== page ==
Depending on your own body image and personal style, you may prefer workout clothes that are loose and cover most of your body, or tighter and more form-fitting. Either way, choose clothes that are not restrictive, allowing you a full range of motion.

 

4)    Know Thy Season

 

If you’re exercising outdoors, always be cognizant of the weather. Temperature, precipitation, humidity, lighting, and particulates in the air can all affect the quality and safety of your activities.

 

Layer your workout clothes during colder months, and even during fall and spring if you exercise in the early mornings or late evenings. Wear items you can easily remove (and carry or wear around your waist) as your body temperature heats up during your workout. You lose 40% of your body heat through your head and neck, so choosing the correct headgear is very important; in the winter, double-layered hats are a good option, and in the summer, I find a light bandana made from a synthetic material (rather than a bulky cap) works very well.

 

Wear lighter-colored clothes in the summer, and be weary of slippery leaf fall in the autumn and ice in the winter. Puddles after a heavy rain aren’t too much fun either if you happen to jog right into them.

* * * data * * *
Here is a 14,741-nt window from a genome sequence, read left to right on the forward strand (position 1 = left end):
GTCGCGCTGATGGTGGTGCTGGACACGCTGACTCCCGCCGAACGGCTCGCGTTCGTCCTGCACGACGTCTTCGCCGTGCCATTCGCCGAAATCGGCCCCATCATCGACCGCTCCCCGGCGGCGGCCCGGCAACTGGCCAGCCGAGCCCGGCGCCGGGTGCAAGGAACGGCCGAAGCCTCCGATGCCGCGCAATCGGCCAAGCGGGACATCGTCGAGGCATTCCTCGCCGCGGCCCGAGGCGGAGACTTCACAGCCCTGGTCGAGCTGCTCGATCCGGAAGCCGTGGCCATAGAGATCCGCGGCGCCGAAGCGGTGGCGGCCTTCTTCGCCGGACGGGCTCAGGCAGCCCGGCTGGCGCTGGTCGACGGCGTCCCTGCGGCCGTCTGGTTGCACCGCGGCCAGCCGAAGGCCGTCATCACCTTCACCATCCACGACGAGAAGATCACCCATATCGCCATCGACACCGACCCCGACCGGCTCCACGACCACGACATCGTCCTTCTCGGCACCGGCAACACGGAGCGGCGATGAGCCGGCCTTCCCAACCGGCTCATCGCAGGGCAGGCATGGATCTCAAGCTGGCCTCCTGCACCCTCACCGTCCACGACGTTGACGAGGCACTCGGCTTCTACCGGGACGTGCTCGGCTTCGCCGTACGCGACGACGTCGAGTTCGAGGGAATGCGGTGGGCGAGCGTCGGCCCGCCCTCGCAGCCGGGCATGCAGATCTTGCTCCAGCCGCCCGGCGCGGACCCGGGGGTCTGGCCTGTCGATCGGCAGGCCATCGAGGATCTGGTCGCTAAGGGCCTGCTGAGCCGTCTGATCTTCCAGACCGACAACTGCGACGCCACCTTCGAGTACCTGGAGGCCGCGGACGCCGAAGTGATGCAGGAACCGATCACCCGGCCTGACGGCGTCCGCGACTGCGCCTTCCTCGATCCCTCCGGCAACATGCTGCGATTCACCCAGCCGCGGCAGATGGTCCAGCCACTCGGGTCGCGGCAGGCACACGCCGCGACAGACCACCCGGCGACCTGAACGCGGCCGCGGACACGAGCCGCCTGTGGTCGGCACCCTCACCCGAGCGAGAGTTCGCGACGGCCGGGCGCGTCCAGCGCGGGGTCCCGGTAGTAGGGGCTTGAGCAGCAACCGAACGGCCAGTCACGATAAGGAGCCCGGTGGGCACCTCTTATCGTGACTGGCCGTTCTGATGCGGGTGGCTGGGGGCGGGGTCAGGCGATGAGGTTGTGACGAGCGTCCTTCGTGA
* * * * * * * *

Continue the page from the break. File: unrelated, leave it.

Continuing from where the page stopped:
Finally, for those men who favor running often, you may consider adapting a dedicated running top to incorporate four distinct corners, allowing you to attach tzitzit directly onto the top, circumventing the need to wear an additional layer underneath that may be uncomfortable during hotter temperatures. I advise consulting with your Rav further to discuss the options.

 

5)    Tailor Attire To Activity

 

Tailor your attire to the specific activity you’re conducting. If you’re running or biking, don’t wear long pants that might get stuck in the pedals or cause you to trip; or, if the weather is colder, tie the pant legs close to your legs to secure loose fabric that might get caught. For yoga and Pilates practitioners, avoid clothing that feels restrictive during different poses. If you’re running outside at night, be sure to wear reflective clothing that will allow you to be seen by motorists.

 

6)    Get Inspired

 

Choose clothes that you find attractive. While function and fit are the most important elements, you want to feel good while you’re exercising. Certain clothes, cuts, and designs may inspire and motivate more than others. Don’t underestimate or disregard the importance of feeling well-dressed – you’d be surprised at the difference it makes.

 

7)    Supportive Undergarments

 

Incorporate supportive undergarments into your workout wardrobe. Women should look for a good sports bra that offers support and flexibility, and men should use a protective cup if they’re playing contact sports. Supportive undergarments are also important for plyometrics and similar exercises that include jumping and high impact movements.